10. Speaking of Flacco, his comment admitting the backup job is “not the most fun position in the world” predictably drew criticism from the same folks who’d likely bash him for not being a competitor if he said he enjoyed his new role. I won’t miss this kind of nonsensical criticism.

11. Justin Tucker was an AP first-team All-Pro selection while Marshal Yanda and C.J. Mosley were second team. Reporters receive much criticism — some deserved — for awards and Hall of Fame voting, but players, coaches, and fans are the ones voting for the Pro Bowl that again excluded the NFL’s best kicker.

12. Whether the Ravens advance or not, you just know Kansas City and New England coaches have spent more time on their bye week preparing for Baltimore’s rushing attack than for any other AFC team playing this weekend. It’s a scary matchup for anyone.

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Twelve Ravens thoughts following 22-10 win over Chargers

Posted on 24 December 2018 by Luke Jones

With the Ravens moving closer to a playoff berth in their 22-10 win over the Los Angeles Chargers, I’ve offered a dozen thoughts, each in 50 words or less:

1. Remember how we expected Patrick Onwuasor to be unseated by Kenny Young? Onwuasor has 55 tackles, 5 1/2 sacks, three pass breakups, an interception, and two forced fumbles. His strip of Antonio Gates was as clutch as it gets. Not bad for a former rookie free agent from Portland State.

2. Lamar Jackson registered his lowest rushing total as a starter (39 yards) while throwing for a career-high 204 yards. How he responded immediately after the Chargers took the lead early in the third quarter was impressive. Dwell on the inconsistencies if you want, but traits are there to really like.

3. Tavon Young’s fumble return will be remembered, but Za’Darius Smith’s drive-ending sack on the previous possession was just as critical. The Chargers had possessed the ball for more than seven minutes and converted three third downs before Smith drove them out of field-goal range.

4. Mark Andrews has now registered more catches, receiving yards, and touchdowns than Todd Heap, Dennis Pitta, and Ed Dickson had as rookies combined. He isn’t fast by conventional measures, but his combination of good hands, physicality, and elusiveness has certainly worked at this level so far.

5. After a quiet game last week, Terrell Suggs didn’t fill up the stat sheet, but he registered a season-high eight pressures, according to Pro Football Focus. A more limited snap count would be ideal, but the slow development of Tyus Bowser and Tim Williams has much to do with that.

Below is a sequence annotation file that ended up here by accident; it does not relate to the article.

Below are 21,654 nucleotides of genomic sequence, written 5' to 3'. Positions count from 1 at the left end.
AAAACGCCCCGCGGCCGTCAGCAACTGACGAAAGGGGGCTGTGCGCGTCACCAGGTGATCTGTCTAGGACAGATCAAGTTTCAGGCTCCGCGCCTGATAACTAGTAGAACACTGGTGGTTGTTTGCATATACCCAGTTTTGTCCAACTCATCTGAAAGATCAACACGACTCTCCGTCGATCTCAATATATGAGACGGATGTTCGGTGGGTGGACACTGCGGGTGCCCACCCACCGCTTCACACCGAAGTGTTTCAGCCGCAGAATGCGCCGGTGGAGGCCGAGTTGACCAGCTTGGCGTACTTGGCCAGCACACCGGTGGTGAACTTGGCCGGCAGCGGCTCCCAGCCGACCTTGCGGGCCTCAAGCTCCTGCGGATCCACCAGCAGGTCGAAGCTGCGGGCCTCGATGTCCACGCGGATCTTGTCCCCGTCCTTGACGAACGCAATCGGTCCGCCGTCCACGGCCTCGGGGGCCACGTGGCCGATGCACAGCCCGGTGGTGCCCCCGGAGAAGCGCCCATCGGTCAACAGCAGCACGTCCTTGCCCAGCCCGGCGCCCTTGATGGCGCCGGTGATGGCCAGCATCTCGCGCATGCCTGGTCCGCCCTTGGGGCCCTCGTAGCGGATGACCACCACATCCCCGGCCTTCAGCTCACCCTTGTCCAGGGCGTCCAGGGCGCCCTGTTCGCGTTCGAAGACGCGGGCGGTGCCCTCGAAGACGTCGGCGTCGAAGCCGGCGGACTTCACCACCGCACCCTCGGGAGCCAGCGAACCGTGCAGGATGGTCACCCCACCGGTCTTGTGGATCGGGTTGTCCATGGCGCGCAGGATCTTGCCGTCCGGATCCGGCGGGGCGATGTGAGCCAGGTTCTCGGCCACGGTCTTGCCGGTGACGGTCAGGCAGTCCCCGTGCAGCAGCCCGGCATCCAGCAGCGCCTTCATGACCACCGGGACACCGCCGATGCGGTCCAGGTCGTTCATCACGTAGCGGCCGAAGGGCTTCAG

6. A total of 223 yards and three trips inside the red zone in the first half should net more than six points. Both the play-calling and execution left a lot to be desired, especially with two of those drives ending inside the 10-yard line.

7. After failing to collect an interception in seven straight games, the defense has four interceptions in the last three games. Brandon Carr’s pick on the first play from scrimmage set the tone while Marlon Humphrey’s put an exclamation point on the night. Wink Martindale insisted the interceptions would come eventually.

8. Until Gus Edwards’ 21-yard run with under two minutes to play, the Ravens had gained only 21 rushing yards on their first 10 carries of the second half. Kansas City held them to 3.6 yards per carry after the first quarter. Baltimore is going to need more through the air.

9. Running the ball on third-and-12 at your opponent’s 39 isn’t completely unheard of if you’re simply playing for a field goal, but Kenneth Dixon picking up 19 on the play is another example of how unconventional these last six games have been.

10. Speaking of weird, Willie Snead didn’t have a catch after leading the way in receptions and receiving yards the previous two weeks. In Jackson’s six starts, Snead has been Baltimore’s leading receiver three times. He had a total of one catch for eight yards in the other three contests.

11. I’m still not sure what to make of the timing of the John Harbaugh announcement or the Ravens making it without even having an extension completed, but a win over the Chargers goes a long way in defusing reaction. Of course, an upset loss to Cleveland would change perceptions dramatically.

12. Based on what I see on social media, debates about the offense’s sustainability and Jackson’s ceiling continue, but don’t forget to enjoy the journey. I don’t know where this will end or if Jackson will be Baltimore’s quarterback for the next decade, but the last six weeks have been fun.